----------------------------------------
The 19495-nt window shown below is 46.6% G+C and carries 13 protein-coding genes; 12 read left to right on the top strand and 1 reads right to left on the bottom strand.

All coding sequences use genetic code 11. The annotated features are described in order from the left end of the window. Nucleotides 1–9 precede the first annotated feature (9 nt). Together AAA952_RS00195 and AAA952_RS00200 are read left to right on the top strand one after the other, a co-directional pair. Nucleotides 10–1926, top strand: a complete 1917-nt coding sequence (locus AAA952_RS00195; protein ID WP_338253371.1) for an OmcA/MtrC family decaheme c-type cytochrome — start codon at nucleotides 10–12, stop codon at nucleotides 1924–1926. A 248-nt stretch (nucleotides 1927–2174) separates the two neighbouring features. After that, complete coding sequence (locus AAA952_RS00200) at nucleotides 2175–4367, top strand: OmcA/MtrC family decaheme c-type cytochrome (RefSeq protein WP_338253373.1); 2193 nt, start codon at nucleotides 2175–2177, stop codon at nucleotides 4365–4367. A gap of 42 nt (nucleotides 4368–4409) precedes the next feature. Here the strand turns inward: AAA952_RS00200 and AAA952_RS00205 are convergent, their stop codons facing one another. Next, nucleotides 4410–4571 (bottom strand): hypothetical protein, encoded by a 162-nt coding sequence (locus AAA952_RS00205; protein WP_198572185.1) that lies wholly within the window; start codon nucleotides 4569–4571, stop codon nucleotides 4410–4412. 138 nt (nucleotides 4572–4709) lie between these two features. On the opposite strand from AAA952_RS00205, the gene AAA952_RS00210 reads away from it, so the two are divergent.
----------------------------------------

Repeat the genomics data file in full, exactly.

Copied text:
The 19495-nt window shown below is 46.6% G+C and carries 13 protein-coding genes; 12 read left to right on the top strand and 1 reads right to left on the bottom strand.

All coding sequences use genetic code 11. The annotated features are described in order from the left end of the window. Nucleotides 1–9 precede the first annotated feature (9 nt). Together AAA952_RS00195 and AAA952_RS00200 are read left to right on the top strand one after the other, a co-directional pair. Nucleotides 10–1926, top strand: a complete 1917-nt coding sequence (locus AAA952_RS00195; protein ID WP_338253371.1) for an OmcA/MtrC family decaheme c-type cytochrome — start codon at nucleotides 10–12, stop codon at nucleotides 1924–1926. A 248-nt stretch (nucleotides 1927–2174) separates the two neighbouring features. After that, complete coding sequence (locus AAA952_RS00200) at nucleotides 2175–4367, top strand: OmcA/MtrC family decaheme c-type cytochrome (RefSeq protein WP_338253373.1); 2193 nt, start codon at nucleotides 2175–2177, stop codon at nucleotides 4365–4367. A gap of 42 nt (nucleotides 4368–4409) precedes the next feature. Here the strand turns inward: AAA952_RS00200 and AAA952_RS00205 are convergent, their stop codons facing one another. Next, nucleotides 4410–4571 (bottom strand): hypothetical protein, encoded by a 162-nt coding sequence (locus AAA952_RS00205; protein WP_198572185.1) that lies wholly within the window; start codon nucleotides 4569–4571, stop codon nucleotides 4410–4412. 138 nt (nucleotides 4572–4709) lie between these two features. On the opposite strand from AAA952_RS00205, the gene AAA952_RS00210 reads away from it, so the two are divergent.